The man who last spring called for a "national conversation" on the conflicting demands of security and openness in government architecture initiated that discussion yesterday with a warning.

"We begin to look as if we are afraid," said Sen. Daniel Patrick Moynihan (D-N.Y.), describing the increased visibility of security precautions in Washington and fortresslike U.S. embassies abroad. "And we ought not," he concluded. "We are not a terrified society and we will not let them [terrorists] win."

Moynihan's remarks opened a day-long conference on the issue attended by more than 500 independent architects, engineers and builders along with numerous federal officials. The conference took place in the new Ronald Reagan Building and International Trade Center, one of the more open federal buildings in the nation.

Threats are real and serious, conferees were told. Handguns, pipe bombs, package bombs, car bombs "and on up" are weapons to be concerned about at Washington's federal buildings, said Jim Rice of the National Capital Response Squad of the FBI's Domestic Terrorism Program. The "on up" worries include nuclear, chemical and biological weapons, he said.

The nation's 260 embassies and consulates worldwide are subject to "clear and present dangers," said David Carpenter, assistant secretary of state for diplomatic security. Carpenter reported that there have been more than 3,000 threats to U.S. diplomatic installations and more than 70 temporary closings since the August 1998 bombings of our embassies in Kenya and Tanzania.

How to respond to such dangers and yet maintain the openness and accessibility necessary to a democratic government are the twin challenges facing all involved in federal architecture projects, said Robert Peck, head of the Public Buildings Service of the General Services Administration, which co-sponsored the symposium with the Department of State and the American Institute of Architects.

But if finding a "reasonable balance" between security and openness is the primary challenge, as U.S. Supreme Court Justice Stephen Breyer said, it often depends on who defines what is reasonable. "The bureaucratic nature of the decision-making process," Breyer said, often results in the most cautious decisions possible.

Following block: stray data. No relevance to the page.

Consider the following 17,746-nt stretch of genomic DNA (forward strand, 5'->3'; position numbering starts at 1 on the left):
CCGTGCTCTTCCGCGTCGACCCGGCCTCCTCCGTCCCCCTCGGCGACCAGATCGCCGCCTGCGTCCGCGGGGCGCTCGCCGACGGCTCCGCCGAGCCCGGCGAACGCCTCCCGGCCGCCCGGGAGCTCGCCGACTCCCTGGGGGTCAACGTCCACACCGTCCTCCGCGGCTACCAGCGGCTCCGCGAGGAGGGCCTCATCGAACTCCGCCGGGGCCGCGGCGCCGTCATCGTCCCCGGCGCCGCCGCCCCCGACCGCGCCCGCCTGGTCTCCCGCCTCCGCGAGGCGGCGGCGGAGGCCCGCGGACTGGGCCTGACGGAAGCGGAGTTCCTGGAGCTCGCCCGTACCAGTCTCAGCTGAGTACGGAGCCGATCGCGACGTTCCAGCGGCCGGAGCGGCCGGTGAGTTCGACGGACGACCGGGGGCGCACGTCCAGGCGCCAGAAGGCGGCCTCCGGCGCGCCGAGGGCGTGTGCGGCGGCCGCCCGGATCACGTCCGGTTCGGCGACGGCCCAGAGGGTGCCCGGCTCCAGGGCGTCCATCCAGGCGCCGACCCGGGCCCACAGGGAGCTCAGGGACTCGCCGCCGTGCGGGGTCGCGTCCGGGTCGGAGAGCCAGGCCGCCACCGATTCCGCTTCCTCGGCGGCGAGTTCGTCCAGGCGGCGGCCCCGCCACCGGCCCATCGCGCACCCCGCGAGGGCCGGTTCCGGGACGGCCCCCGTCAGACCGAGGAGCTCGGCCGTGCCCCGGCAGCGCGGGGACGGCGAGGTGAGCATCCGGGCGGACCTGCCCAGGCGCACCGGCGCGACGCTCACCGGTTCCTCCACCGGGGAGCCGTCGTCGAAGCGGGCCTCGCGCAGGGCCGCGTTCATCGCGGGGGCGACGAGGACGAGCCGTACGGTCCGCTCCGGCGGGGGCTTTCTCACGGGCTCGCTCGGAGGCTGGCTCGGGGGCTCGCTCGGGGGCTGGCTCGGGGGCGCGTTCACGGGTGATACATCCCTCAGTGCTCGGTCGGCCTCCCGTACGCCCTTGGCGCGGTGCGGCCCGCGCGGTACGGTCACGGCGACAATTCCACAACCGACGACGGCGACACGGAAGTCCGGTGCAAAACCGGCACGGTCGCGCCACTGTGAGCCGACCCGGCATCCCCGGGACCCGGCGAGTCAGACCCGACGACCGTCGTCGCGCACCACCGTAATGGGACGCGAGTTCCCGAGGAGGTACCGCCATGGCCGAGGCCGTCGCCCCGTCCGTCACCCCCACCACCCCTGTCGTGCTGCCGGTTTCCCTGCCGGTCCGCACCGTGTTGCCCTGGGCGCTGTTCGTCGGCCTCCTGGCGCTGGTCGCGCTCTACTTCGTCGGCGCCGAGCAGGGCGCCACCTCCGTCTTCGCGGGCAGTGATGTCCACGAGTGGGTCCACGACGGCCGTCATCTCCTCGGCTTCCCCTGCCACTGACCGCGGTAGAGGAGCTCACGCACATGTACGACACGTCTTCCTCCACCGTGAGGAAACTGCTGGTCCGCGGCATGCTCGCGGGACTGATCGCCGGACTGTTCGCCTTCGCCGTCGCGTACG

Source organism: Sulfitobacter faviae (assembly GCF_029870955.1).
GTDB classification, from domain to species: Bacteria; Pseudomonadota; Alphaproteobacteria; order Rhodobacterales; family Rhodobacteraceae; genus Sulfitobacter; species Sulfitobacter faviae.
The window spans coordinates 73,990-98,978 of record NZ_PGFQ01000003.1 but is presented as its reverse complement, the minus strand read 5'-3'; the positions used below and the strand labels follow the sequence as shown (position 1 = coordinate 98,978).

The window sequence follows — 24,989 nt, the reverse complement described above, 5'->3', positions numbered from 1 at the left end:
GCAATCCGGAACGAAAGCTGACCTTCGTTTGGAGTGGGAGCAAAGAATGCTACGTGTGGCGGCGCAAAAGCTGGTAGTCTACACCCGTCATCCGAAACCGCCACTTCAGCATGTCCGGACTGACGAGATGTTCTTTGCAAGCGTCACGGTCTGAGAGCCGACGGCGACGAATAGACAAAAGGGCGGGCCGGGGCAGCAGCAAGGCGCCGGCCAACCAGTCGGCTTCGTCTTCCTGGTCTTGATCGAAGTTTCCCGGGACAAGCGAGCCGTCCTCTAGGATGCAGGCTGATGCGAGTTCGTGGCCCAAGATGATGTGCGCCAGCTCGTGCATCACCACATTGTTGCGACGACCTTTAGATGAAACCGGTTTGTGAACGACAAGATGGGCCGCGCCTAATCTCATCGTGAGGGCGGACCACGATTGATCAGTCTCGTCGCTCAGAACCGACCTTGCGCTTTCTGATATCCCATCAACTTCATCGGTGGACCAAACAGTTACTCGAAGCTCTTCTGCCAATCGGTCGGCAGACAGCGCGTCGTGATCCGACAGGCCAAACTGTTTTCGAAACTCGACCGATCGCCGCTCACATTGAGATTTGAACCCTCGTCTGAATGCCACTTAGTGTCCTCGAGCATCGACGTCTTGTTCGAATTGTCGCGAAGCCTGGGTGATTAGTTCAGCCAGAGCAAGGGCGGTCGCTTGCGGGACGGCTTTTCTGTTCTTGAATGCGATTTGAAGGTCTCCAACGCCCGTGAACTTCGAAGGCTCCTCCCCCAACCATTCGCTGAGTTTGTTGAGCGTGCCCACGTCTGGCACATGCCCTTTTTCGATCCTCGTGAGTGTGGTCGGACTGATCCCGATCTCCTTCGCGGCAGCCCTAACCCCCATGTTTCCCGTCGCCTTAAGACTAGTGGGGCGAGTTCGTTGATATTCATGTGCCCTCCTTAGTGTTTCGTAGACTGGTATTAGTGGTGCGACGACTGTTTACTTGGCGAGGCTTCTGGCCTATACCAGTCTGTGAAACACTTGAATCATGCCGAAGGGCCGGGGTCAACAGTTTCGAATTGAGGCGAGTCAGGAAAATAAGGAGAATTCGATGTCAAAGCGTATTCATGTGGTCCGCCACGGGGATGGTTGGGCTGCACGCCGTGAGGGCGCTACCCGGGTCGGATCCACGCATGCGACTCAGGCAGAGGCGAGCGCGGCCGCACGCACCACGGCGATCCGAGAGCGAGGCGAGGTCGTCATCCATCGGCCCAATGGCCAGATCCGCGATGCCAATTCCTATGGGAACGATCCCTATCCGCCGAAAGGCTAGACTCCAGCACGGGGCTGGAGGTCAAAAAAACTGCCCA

One of the problems, observed Gavin de Becker, author of "The Gift of Fear," is that public reactions to terrorist incidents and other catastrophes is often "unwarranted fear" as opposed to "true fear."

"People are looking for someone to blame," he said, and this attitude forces decision-makers to take cover. De Becker and other speakers called for more information about terrorist threats and more even-handed assessment of risks.

Overreacting to a particular threat--notably car bombs--while ignoring others is another flaw picked out by several speakers. J. Carter Brown, longtime chairman of the federal Commission of Fine Arts, blasted President Clinton's decision to close the White House portion of Pennsylvania Avenue NW four years ago in the wake of the bombing of the Alfred P. Murrah building in Oklahoma City.

"To shove the citizens way out to the north edge of Lafayette Park to look at one of their most important public buildings" was a mistake, Brown said. He pointed out that "if you really want to blow the place up you can do it from other places" in the city.

One cure to the quick fix, said Breyer, is for the client, architect and all involved in the building process to spend a lot of time defining and adjudicating the competing interests and needs. As a federal judge in Boston, Breyer, Judge Douglas P. Woodlock and others did just that in planning the new federal courthouse there. The building, designed by Henry Cobb of Pei, Cobb, Freed & Partners, has been hailed an outstanding work of architecture--reasonably secure but not forbidding.

In the "close and difficult cases," Breyer said, "there is an overwhelming and overarching need for openness" in architecture, a sentiment echoed by other speakers.

CAPTION: The Treasury building was part of the nationwide security tightening in 1996.